http://www.wyzant.com/resources/lessons/math/trigonometry/polar-and-rectangular-coordinates I am not done with it yet. I still need to show how simple it is to do the "same" calculations in the second, third, and fourth quadrants.
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You have most likely heard the advice "Follow your dreams!" in regards to finding success, satisfaction, and happiness. Unfortunately, this advice is a bunch of baloney and has lead to a generation of frustrated young people. I'll justify this statement with an example of the man in love with the outdoors. He loves camping, hiking, and communing with nature, and his teachers and parents always told him to follow his passions for success. Well unfortunately, park rangers don't make much money, and unless living in a trailer in the woods is going to satisfy his every desire, he will live a life filled with a longing for family, travel, and job security. Not to mention that this is also assuming he is any good at being a park ranger! Note that I'm not telling you to give up your passions. They are the things that fill our hearts and feed our souls. I'm telling you to bring your passions with you. So then if I don't follow my passions and put energy into... read more
See if there is one thing that I cannot stand, is seeing a student rush into a Stats class and stating that this class is remarkably easy because my friend said so. Too many times has a student come up to me and asked is statistics easy, and I reply "it most certainly is... for myself, because I studied my content for two years before retaking the course.". If you know that you are going to start a statistics class anywhere at any time your going to need the following items. 1. TI-83 or 84 preferably Now why one of these calculators? Students, if you are going to take a stats class be aware that there is a lot of data or numerical values that can be used to find the measures of central tendency and measures of dispersion. These calculators excel for data entry and double checking your answers on the very first test. *If your teacher says you cannot use this calculator, then get its cheaper cousin. TI-30XII Hint there usually blue and do not get... read more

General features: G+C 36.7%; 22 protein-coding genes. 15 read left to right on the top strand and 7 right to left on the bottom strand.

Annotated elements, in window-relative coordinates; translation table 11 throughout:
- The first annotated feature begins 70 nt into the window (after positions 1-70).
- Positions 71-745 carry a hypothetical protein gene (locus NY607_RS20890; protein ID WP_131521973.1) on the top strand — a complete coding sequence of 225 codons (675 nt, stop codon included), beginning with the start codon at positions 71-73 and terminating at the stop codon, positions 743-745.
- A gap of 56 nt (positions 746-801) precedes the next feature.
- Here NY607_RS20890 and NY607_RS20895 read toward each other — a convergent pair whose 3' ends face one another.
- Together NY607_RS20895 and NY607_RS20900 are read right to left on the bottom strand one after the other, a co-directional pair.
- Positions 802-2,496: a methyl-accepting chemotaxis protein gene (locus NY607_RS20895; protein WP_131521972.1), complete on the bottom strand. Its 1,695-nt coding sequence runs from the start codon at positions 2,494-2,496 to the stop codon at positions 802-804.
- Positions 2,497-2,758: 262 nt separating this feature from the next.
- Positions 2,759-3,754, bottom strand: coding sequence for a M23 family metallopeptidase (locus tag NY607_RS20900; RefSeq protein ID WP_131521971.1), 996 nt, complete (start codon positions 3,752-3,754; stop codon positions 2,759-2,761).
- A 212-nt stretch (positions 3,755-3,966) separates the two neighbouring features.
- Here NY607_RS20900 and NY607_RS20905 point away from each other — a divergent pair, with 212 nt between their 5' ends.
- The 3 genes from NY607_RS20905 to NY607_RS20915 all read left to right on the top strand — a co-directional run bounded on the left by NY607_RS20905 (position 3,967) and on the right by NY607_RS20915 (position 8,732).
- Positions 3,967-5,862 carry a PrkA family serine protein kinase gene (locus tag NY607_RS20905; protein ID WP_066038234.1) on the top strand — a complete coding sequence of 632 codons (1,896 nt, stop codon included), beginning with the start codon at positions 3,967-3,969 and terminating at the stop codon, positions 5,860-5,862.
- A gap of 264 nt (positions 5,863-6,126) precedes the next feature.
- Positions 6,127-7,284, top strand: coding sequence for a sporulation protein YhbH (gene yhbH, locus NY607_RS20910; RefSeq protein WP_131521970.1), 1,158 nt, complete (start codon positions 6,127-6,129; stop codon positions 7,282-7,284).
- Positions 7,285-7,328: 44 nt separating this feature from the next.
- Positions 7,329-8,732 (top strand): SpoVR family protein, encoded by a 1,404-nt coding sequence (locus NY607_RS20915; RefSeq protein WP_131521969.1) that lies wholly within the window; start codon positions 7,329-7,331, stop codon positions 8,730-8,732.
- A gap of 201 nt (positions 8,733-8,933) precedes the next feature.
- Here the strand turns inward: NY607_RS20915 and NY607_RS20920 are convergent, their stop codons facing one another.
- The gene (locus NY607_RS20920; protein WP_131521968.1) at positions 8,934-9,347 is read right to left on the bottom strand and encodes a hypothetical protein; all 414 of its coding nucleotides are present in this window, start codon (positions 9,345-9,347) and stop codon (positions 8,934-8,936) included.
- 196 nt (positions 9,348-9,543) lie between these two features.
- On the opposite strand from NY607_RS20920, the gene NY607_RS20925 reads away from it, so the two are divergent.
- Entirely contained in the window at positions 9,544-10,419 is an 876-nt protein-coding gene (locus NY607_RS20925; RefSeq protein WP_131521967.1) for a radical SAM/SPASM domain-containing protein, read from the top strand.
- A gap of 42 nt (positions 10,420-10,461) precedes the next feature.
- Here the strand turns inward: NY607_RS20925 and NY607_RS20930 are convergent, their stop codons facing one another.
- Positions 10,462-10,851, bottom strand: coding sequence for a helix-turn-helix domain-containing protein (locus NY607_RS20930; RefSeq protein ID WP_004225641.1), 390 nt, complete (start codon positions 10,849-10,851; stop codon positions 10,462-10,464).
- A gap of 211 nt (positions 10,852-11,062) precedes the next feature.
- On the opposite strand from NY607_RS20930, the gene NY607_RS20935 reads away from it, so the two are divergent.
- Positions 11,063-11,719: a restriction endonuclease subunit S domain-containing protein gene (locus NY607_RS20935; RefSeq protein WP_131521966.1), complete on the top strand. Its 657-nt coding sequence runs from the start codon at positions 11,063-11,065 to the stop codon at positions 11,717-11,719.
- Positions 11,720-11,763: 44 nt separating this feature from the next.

A few years ago, I began to teach a noncredit science class at a local community college. One of the lessons was how to solve word problems. This is what the material gave us to teach the students. 1.Read questions carefully 2.Define terms, think about relationships 3.Identify key or clue words 4.Identify the problem to be answered 5.Analyze the problem 6.Plan a solution 7.Answer the question 8.Evaluate the solution Over time I began to realize that this was too much info to give, so I began looking for better ways to explain the process. I finally stumbled on an acronym that was simple and yet explain the steps in a concise way. The acronym was WORD which stood for: W- What does the question give you and does it want for answer (covers points 1, 3, 4) O- Organize the information. Most science questions have a distinct order to them that can either be organized or diagrammed to assist in ‘seeing the problem’... read more
I am a firm believer that one does not truly know something until she can put it into a new format. You can take notes from a book or from lectures all day, every day, but until you can put the information into a new shape, you haven't actually learned anything. Make a concept map, put facts and vocabulary into tables or categories, write flash cards, and/or rearrange the information in a new outline. Go really crazy and write a song or a poem, draw a picture, even make something in 3D. What you do or make depends on your learning style, but it has to be something new. I also believe that you only know something if you can summarize it. If you know enough about a subject to condense it into something really compact, like a “cheat sheet,” then you’re doing pretty well. You can capture its meaning in much less space than a textbook chapter. I actually do make “cheat sheets” for most of my tests. I condense all of the information I need for the test onto just a few pages,... read more
1) Learn well in school 2) If you fall behind, ask for help 3) Do not be afraid to ask a question 4) Start to study for the tests early 5) If you failed all of the above, hire me
Breaks from school are usually much needed and enjoyed. We get to spend time with friends and family, take that vacation that we've been planning for the past 6 months or just simply get to relax. While winter break is fun, we don't want to come back to school thinking "Huh? What is all this again?" Here are a few great ways to remain refreshed while over winter break. 1. Read a book. A couple weeks from school is a great opportunity to delve into a new world. Whether it be a mystery book or action-adventure novel, reading is a great way to keep your mind sharp. You have the chance to expand your vocabulary, discover new things and you can do it all at your own pace! Studies show that reading is not only good at keeping your mind sharp but it's healthy for your body overall. Reading is something that we do, it's an action and therefore some muscles in our body our working. It increases our attention span and makes us feel less sluggish. Instead of watching television... read more